Tracy's Reviews > Venom

Venom by Jennifer Estep
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Jan 12, 11

bookshelves: urban-fantasy
Read in October, 2010 — I own a copy

Gin Blanco is, among other things, a retired assassin. What she's quickly coming to realize, however, is while retiring is easy, staying that way is much less so. That realization is quite literally beaten into her by the giant Elliot Slater, right hand thug of family annihilator and Fire elemental Mab Monroe, after Slater and two of his enforcers accost her on her college campus at the behest of Jonah McAllister, Mab's lawyer and left hand sleazebag. McAllister is trying to find out who's responsible for the death of his son, but Gin takes the beating both to protect her identity and to protect those who lied for her a couple of weeks ago when she used a party at Mab's to get close to a target. She ended up killing Jake McAllister before he could rape and murder her, instead.

Gin survives the vicious beating only to come face to face with her long lost sister Bria. Overcome by unexpected emotions and unwilling to introduce herself to her sister just yet, Gin retreats to get some perspective and information...and healing. Before she can make any moves in the sister direction, though, two friends turn to Gin and foster brother Finn for the sort of help only a spider can supply. It's the kind of help Gin is happy to offer, actually, as not only does she feel responsible for the situation in which the vampire Roslyn and, by extension, the giant Xavier find themselves, but some sadistic giants just deserve to get dead more than others so it's the mutually beneficial sort of pro bono work that the Spider just loves.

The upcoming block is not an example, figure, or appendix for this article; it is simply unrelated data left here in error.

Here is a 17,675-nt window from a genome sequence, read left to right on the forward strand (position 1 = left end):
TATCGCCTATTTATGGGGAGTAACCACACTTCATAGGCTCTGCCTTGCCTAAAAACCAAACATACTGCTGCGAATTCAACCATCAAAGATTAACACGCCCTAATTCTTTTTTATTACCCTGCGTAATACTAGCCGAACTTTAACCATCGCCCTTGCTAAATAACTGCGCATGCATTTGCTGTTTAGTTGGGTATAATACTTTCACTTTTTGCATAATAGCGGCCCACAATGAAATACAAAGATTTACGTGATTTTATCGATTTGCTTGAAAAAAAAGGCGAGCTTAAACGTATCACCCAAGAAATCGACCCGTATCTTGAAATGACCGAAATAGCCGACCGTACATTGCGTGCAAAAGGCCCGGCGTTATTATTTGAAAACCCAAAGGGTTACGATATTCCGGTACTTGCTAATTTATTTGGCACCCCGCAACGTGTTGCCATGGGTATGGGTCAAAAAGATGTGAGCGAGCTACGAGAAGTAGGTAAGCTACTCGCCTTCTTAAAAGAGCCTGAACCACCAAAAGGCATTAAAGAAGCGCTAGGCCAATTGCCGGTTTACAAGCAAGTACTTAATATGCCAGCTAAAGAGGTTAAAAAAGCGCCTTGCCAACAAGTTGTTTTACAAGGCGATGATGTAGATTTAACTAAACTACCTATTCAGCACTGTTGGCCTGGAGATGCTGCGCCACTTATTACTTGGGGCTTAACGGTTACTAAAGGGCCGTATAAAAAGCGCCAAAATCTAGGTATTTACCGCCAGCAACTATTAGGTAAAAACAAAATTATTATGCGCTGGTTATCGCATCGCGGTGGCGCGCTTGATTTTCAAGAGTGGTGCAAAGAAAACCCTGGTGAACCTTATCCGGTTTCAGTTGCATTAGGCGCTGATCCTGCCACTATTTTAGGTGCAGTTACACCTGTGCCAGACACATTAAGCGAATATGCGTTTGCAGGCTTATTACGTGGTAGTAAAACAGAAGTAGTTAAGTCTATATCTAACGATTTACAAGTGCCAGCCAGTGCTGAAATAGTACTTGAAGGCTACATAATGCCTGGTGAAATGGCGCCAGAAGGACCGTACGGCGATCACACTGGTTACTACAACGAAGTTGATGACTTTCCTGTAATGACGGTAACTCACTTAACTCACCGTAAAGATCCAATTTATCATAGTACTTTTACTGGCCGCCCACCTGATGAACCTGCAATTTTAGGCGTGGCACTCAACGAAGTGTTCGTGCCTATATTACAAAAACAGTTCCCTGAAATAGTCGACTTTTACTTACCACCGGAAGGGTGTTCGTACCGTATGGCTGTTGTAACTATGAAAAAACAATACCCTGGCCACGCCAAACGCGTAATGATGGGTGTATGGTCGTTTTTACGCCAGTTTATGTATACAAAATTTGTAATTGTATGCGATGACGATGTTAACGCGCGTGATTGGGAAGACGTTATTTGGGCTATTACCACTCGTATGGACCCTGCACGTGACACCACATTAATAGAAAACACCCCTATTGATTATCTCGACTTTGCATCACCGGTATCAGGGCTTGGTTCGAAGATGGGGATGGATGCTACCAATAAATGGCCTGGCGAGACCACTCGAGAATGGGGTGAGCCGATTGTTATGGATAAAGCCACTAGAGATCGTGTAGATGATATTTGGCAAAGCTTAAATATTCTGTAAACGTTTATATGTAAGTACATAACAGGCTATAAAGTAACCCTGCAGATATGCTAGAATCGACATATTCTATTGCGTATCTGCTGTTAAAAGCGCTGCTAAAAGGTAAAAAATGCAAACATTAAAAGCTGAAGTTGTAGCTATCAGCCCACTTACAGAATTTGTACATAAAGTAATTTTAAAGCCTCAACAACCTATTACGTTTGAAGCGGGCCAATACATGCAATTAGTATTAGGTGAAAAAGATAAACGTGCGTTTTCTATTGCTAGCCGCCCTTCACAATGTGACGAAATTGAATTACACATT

Tricky part is making sure her friends and loved ones don't get dead first.

In this third foray into the seedy underbelly of a corrupt Ashland, Jennifer Estep is starting to get her groove on with Gin and Company. Venom is a much more streamlined and well-plotted book than its predecessors, and the main and secondary characters are hitting their strides as they develop and expand their rolls in each book.